Writer and editor Helena Lee is the brains behind East Side Voices – a new platform and talk series dedicated to celebrating the often under-represented talent in fashion, literature and more of East and South East Asian origin. Before lockdown Helena hosted two panels at The Standard, London and is working on plans for more once we re-open. Here we speak to the Harper’s Bazaar Features Editor about perception, inspiration and the essential need to showcase these broad-ranging and brilliant talents.
Listen to the most recent talk with East Side Voices on Sometimes Radio now
Helena, it’s been so great having you speak in the Library Lounge Helena… tell us what East Side Voices is all about?
East Side Voices is a platform to raise the visibility of East and South East Asians - mainly living and working here in the UK. There is such a wealth of talent of East and South East Asian origin, and I wanted to create a forum that was open to everyone - to explore, and discuss what it is to be part of the East Asian diaspora, and unlock those shared experiences. For the launch, we had the award-winning writers Rowan Hisayo Buchanan, and Sharlene Teo discuss identity in fiction, and recently, the brilliant fashion designer Rejina Pyo told us about her life - in both Seoul and London - and work. The Whitbread Prize-winner Tash Aw will be talking about ideas of belonging in a future edition.
The platform has such an important message. What sparked the need for it?
I was just very aware that there are hardly any East and South East Asians in popular culture. When I was growing up, there were hardly any writers or artists that had a similar background to me, and so I definitely didn’t think I could become a writer. When you look at films like Pitch Perfect, or Once Upon a Time in Hollywood, where the only Asian character in it is played for laughs in a highly disrespectful way, you have to question why that is - and it’s down to a lack of representation. That’s why I’d love agents and casting directors, and writers and artists to come along, so creatives are more invested in exploring these rich cultures and telling diverse stories.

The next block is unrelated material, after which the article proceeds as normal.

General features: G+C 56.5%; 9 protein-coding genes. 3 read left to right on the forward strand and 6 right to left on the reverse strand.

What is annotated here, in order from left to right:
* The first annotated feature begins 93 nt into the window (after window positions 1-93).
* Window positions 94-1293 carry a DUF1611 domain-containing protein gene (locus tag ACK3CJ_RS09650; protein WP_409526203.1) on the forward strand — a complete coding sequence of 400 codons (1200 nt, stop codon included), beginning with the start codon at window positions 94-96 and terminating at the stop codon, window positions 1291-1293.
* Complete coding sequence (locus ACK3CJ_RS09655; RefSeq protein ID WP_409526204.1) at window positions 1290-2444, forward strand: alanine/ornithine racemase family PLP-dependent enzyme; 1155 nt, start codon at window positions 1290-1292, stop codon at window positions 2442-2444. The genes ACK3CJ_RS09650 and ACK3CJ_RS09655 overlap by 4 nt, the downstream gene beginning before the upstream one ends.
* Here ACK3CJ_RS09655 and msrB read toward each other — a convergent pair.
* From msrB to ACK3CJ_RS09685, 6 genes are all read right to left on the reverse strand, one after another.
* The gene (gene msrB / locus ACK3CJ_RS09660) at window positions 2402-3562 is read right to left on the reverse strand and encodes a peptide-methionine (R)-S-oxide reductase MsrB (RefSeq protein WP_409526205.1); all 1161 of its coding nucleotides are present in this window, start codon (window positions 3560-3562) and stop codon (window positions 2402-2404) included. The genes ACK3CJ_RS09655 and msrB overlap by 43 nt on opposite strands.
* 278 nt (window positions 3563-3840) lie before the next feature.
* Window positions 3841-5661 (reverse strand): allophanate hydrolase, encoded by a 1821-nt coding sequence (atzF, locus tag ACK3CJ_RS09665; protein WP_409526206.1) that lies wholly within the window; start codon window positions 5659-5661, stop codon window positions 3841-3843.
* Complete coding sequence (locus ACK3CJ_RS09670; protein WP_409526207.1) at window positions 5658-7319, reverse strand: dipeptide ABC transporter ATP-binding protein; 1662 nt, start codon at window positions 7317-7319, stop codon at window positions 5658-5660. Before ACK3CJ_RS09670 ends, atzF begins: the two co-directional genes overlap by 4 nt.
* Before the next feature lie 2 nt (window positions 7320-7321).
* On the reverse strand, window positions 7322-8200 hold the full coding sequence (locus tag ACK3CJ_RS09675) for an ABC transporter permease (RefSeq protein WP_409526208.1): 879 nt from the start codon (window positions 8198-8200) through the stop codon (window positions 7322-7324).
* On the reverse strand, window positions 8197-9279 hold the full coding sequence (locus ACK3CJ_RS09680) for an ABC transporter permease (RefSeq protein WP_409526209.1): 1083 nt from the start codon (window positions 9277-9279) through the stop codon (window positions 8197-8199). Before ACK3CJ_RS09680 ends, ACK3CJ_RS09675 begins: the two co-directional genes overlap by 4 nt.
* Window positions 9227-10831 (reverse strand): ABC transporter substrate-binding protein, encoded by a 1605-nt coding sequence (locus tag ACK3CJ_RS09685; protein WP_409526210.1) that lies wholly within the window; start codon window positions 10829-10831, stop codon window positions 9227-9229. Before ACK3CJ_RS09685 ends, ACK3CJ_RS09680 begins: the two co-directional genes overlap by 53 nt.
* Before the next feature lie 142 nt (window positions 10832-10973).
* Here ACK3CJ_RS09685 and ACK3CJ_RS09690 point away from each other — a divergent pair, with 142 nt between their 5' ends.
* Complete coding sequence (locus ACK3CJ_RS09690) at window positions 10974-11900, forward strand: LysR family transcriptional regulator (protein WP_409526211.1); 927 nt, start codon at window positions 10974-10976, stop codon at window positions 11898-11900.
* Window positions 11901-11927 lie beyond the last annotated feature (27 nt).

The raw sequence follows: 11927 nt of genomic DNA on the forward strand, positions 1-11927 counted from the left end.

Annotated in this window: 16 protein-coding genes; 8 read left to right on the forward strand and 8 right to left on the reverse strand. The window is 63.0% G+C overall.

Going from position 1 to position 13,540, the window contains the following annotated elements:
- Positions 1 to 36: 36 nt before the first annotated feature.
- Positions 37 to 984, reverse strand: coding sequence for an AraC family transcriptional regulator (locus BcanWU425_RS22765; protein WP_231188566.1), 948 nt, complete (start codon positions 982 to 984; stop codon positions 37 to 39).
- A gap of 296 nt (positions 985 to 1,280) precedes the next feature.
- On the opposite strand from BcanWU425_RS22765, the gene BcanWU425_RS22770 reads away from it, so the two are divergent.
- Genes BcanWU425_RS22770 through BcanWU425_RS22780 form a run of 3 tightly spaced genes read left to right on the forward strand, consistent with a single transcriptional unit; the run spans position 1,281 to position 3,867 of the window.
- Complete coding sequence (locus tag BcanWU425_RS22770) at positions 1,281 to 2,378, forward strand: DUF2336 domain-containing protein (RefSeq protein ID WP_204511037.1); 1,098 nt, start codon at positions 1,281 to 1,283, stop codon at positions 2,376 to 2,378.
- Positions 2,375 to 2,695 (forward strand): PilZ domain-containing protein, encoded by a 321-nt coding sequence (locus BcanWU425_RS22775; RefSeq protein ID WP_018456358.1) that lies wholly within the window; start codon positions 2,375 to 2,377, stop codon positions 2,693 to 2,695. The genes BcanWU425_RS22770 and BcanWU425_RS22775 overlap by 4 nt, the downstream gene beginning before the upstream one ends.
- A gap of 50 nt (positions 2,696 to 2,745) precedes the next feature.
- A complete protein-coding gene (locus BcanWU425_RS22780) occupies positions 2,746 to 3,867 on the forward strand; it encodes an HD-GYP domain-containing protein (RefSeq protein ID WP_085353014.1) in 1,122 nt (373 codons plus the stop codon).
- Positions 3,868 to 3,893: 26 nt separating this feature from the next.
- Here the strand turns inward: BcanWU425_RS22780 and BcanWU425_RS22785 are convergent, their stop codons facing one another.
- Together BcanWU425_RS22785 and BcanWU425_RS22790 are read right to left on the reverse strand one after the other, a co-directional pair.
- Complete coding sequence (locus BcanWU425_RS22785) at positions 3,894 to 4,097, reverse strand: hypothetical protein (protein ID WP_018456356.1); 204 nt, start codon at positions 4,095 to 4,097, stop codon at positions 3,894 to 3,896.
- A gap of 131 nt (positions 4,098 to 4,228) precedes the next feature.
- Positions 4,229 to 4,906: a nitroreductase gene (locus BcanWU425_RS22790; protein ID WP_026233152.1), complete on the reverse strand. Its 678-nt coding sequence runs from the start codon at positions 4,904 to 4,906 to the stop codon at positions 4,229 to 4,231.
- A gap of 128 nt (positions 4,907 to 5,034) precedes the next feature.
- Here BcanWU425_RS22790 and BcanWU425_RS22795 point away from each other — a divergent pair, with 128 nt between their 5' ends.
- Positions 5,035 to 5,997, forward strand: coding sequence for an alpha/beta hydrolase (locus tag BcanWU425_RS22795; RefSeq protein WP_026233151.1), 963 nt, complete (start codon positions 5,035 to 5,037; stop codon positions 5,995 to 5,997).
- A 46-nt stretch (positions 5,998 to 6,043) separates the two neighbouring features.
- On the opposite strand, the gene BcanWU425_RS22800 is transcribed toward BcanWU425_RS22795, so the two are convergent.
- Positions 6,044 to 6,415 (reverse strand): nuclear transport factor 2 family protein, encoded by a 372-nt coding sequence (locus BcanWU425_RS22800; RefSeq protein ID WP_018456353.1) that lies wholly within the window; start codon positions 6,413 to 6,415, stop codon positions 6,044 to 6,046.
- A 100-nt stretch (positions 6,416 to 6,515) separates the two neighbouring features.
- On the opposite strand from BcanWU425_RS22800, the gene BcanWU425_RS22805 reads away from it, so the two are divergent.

What future do you see for this platform and do you have plans of branching out to other regions?
We have lots of plans at the moment. Given the difficulties we’re experiencing now, we will try to provide a rich social platform online that people can feel part of, and grow the community. I’ve been struck by all the positive feedback, and the offers to carry the message beyond the UK.
In your first talk with writers Rowan Hisayo Buchanan, and Sharlene Teo you spoke on changing identity and cultural narratives in fiction – what’s the importance of this?
I was struck by Rowan Hisayo Buchanan’s insightful response to a question on why the main character in her book Starling Days ‘Mina’ was Chinese American. ‘Why shouldn’t she be Chinese American?’ She replied. ‘I just wanted her to exist. No one asks why a standard character is white.’ There’s a sense that if there is an Asian character in a novel, then there has to be justification for that.
As a writer, do you have any great places you gain inspiration from?
So many! I do love a chat - nothing quite beats talking to people directly about their loves and motivations. Everyone has a story to tell, after all.
How are you looking to change the perception of East Asian talent within the media for the next generation of writers?
It’s all about owning your story. Because the more stories we tell, the more we can empathise with others and understand what else is going on in the world, rather than existing in our own echo chamber. I’m always looking for new voices within Harper’s Bazaar, where I’m the features director, which can push the agenda - whether for feminism, diversity or just the quality of the arts.
Lastly Helena, what do you have planned for the rest of the year for East Side Voices? We are very excited to see it grow!
So are we! We’re hoping to do more collaborations with the Standard - putting some of the existing interviews on Sometimes Radio, and excitingly, Sceptre will be publishing East Side Voices: a collection of essays exploring what it is to be Asian featuring our contributors (including the Whitbread Prize-winning author Tash Aw and Rowan Hisayo Buchanan). It will be a huge celebration of all the talent that exists out there.